Interview with Michael Borgstede

What is your personal background and how did you come to play the harpsichord?

In Germany – unlike in France, for example – it is unfortunately very rare for children to begin their musical education with the harpsichord. It was no different with me: so I first played modern piano, then started with the organ, but fell in love with the sound of the harpsichord at an early age. It must have been in primary school when I walked around the world with an old Walkman and listened to a recording of the Goldberg Variations with Kenneth Gilbert until the cassette was broken. I immediately fell in love with the sound of this instrument. And that’s how it has remained to this day. I listen to a wide variety of music, from Gregorian to hip hop, but my favourite instrument has remained the harpsichord.

Did you know Rolle’s works beforehand?

I must confess that I knew Johann Heinrich Rolle by name, but had never really looked at his music before. That was clearly a mistake. The two concertos we have now recorded are simply fantastic music. Tremendously stirring and very intense and touching in the slow movements.

What is special about these works, what distinguishes them?

Rolle is not only very well versed in composition, he is also a musical chameleon: he can of course do Baroque counterpoint, but he can also do Sturm und Drang and then he hovers again between gallantry and early classical music. He simply has a style all of his own. When you hear these pieces, you really don’t understand why the name Rolle is not to be found a little more often in concert programmes today.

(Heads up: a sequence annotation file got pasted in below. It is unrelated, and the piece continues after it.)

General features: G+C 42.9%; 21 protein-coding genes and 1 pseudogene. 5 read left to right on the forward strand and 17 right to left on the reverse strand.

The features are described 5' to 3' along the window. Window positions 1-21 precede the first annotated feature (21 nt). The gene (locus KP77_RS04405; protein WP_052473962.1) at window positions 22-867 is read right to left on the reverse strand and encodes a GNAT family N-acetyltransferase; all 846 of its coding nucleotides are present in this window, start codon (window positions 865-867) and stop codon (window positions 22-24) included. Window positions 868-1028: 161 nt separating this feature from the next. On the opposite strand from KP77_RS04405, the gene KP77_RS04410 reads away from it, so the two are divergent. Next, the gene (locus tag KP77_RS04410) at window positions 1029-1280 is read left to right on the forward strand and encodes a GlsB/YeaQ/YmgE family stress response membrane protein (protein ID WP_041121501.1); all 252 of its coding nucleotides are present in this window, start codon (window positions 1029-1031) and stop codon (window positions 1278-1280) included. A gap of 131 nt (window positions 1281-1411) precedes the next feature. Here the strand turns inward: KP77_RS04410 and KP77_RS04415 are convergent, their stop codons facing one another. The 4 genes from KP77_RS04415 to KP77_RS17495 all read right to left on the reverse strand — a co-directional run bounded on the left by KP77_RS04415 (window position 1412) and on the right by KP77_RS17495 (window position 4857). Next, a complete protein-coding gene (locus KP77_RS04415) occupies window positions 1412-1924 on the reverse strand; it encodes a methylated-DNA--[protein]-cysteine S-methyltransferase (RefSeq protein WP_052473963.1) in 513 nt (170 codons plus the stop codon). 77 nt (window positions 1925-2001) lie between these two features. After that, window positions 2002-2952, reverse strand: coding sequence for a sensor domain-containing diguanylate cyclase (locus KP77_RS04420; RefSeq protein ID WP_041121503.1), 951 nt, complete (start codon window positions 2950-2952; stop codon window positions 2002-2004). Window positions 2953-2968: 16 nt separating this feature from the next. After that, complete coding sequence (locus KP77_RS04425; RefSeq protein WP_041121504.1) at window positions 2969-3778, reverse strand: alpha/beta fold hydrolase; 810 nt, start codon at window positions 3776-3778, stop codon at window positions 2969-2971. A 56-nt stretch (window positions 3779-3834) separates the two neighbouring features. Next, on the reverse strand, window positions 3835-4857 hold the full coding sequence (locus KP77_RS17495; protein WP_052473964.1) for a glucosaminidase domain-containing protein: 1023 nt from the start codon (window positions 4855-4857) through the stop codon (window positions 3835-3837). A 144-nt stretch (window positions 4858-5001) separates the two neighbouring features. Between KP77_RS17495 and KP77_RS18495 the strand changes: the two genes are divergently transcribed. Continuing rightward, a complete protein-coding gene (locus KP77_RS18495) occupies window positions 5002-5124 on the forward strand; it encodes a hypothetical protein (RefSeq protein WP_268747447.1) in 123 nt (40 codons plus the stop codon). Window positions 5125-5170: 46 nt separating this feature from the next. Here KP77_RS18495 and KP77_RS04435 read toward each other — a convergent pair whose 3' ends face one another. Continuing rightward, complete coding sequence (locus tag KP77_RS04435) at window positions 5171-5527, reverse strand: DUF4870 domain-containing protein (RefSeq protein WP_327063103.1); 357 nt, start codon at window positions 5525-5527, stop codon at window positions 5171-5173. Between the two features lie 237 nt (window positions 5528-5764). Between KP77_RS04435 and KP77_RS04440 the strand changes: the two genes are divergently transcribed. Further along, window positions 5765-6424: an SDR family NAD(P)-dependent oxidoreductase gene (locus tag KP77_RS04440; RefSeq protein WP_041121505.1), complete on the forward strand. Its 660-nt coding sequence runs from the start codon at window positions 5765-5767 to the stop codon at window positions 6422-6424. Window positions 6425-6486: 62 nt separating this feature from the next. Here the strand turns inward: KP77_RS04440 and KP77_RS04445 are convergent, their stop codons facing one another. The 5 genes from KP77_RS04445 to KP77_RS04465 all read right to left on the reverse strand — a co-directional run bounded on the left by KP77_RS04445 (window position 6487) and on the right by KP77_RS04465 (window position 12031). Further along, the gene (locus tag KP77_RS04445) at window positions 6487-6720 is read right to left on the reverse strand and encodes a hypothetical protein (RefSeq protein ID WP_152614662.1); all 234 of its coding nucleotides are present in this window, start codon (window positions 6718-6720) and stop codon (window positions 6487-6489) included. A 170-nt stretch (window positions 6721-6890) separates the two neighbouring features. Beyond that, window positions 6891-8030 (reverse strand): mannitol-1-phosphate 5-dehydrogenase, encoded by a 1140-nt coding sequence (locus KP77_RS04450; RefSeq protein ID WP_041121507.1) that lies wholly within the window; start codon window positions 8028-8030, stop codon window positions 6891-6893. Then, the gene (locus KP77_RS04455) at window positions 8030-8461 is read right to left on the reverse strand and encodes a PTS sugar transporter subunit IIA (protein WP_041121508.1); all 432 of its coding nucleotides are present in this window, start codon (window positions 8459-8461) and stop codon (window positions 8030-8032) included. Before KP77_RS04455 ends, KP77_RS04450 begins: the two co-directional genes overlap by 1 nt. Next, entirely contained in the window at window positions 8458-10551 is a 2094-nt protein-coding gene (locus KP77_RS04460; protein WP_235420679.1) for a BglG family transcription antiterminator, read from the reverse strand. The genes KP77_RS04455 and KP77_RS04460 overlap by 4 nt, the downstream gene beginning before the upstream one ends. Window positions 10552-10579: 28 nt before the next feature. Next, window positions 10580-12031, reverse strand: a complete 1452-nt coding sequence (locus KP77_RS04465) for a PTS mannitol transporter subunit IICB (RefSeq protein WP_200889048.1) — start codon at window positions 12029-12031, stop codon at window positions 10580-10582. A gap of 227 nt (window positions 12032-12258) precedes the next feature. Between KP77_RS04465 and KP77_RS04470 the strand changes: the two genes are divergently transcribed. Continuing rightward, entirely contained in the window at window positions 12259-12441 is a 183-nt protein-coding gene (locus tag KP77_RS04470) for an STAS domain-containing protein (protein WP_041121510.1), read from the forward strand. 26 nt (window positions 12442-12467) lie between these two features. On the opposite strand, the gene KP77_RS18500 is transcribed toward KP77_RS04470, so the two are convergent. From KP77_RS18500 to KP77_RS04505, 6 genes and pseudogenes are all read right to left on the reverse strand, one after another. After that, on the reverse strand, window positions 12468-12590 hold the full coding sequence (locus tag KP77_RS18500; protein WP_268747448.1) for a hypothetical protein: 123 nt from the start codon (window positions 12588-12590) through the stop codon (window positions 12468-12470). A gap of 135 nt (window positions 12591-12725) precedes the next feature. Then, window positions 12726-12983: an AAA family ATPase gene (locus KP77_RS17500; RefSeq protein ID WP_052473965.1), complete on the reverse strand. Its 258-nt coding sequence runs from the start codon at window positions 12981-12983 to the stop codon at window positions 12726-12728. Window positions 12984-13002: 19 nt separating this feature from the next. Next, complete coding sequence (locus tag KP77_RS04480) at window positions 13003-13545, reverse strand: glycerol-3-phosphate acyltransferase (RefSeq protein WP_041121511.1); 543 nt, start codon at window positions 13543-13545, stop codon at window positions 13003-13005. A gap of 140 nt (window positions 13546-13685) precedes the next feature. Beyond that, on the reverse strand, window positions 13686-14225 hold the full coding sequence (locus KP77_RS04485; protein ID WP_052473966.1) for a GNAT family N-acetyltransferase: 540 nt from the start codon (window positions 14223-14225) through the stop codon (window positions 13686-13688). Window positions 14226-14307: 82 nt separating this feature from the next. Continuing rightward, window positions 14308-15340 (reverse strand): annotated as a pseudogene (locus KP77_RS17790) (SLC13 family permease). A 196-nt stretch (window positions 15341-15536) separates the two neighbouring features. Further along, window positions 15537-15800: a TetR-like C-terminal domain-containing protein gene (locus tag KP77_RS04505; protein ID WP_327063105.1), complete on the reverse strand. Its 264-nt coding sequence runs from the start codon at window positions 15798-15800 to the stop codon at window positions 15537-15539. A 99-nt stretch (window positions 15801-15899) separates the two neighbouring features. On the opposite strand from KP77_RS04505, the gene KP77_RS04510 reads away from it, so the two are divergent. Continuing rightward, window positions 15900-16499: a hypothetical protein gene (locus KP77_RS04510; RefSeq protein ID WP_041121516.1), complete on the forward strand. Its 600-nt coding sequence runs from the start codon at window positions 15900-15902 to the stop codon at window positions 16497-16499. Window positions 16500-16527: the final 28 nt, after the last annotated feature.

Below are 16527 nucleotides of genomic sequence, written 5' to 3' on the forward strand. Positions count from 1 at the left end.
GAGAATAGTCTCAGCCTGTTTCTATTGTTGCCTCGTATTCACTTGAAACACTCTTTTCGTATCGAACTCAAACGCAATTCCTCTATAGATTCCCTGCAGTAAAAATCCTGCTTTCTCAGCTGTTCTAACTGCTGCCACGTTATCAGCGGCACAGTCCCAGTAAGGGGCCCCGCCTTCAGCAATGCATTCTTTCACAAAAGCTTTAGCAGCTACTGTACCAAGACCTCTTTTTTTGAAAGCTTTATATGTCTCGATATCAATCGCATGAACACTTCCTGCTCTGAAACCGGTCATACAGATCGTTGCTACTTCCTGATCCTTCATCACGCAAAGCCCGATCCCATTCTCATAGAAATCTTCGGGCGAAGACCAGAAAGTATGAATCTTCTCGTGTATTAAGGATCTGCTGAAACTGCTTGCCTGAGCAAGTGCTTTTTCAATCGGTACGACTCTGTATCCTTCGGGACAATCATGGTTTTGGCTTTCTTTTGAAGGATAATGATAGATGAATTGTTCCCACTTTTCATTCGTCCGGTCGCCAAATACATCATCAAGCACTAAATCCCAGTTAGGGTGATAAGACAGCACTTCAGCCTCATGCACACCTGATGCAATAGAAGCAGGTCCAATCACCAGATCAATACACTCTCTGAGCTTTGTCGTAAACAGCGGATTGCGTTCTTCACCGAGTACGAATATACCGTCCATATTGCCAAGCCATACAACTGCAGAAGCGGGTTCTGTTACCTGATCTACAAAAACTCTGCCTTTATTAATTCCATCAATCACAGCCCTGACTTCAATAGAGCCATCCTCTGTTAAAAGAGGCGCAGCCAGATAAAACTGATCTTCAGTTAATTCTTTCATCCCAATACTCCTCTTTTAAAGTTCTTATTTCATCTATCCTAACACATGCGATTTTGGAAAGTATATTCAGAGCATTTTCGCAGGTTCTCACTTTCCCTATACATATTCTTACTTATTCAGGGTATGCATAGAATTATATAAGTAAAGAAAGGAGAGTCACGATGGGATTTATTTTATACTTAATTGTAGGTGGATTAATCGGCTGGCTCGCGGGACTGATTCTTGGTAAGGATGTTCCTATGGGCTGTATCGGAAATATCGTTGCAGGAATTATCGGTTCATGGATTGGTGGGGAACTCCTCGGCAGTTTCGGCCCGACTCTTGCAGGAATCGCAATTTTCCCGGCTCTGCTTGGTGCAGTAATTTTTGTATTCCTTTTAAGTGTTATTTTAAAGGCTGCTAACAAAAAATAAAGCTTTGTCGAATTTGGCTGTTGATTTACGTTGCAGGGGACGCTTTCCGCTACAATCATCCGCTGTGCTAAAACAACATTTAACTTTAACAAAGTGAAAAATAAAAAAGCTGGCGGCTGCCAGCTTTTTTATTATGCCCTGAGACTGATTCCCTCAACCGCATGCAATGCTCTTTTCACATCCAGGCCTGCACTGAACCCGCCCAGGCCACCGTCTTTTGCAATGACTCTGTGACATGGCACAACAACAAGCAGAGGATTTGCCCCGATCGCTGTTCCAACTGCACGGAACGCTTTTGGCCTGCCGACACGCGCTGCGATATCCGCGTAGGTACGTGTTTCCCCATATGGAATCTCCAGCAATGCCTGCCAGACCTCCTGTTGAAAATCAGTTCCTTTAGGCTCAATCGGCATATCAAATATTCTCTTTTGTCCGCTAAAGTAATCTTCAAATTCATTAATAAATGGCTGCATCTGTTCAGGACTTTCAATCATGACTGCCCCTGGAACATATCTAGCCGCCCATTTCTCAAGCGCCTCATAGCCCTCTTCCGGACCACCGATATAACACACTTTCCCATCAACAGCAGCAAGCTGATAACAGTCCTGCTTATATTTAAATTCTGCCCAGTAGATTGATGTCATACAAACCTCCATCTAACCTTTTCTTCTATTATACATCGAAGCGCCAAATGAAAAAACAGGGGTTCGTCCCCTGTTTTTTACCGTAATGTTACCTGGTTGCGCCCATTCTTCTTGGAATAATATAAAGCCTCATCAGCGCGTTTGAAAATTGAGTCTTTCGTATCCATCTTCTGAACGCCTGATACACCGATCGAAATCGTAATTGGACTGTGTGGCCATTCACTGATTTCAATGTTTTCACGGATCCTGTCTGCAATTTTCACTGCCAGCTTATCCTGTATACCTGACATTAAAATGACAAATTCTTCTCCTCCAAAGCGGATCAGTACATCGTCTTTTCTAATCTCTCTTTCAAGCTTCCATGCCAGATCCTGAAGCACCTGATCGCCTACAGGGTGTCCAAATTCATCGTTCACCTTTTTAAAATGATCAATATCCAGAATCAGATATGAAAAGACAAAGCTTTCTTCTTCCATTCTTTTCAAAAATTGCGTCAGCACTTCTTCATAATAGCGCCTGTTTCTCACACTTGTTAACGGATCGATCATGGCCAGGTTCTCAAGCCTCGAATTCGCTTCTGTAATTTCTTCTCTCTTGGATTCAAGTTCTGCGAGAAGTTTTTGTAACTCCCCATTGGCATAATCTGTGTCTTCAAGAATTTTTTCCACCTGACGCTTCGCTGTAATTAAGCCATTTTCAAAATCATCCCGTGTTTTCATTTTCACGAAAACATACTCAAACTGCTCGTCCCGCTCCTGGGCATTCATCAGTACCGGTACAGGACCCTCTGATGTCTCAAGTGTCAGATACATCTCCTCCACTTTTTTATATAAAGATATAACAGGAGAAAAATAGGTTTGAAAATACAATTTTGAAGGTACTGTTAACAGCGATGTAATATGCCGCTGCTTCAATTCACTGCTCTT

What also makes working with Kölner Akademie special?

There are moments of happiness in chamber music when you hardly have to exchange a word with your chamber music partners during rehearsals and still understand each other. With the Kölner Akademie it was like that right from the start. Of course, they are all top instrumentalists and the playing level is very high. But that is not enough. You have to have a common musical idea and that was immediately the case with Michael as well as with the ensemble. I was sometimes amazed myself at how the orchestra instinctively understood every musical gesture I made, no matter whether I had played it completely differently the last time or whether I took spontaneous rhythmic liberties. This makes playing together a lot of fun and – I’m almost certain – you will be able to hear that.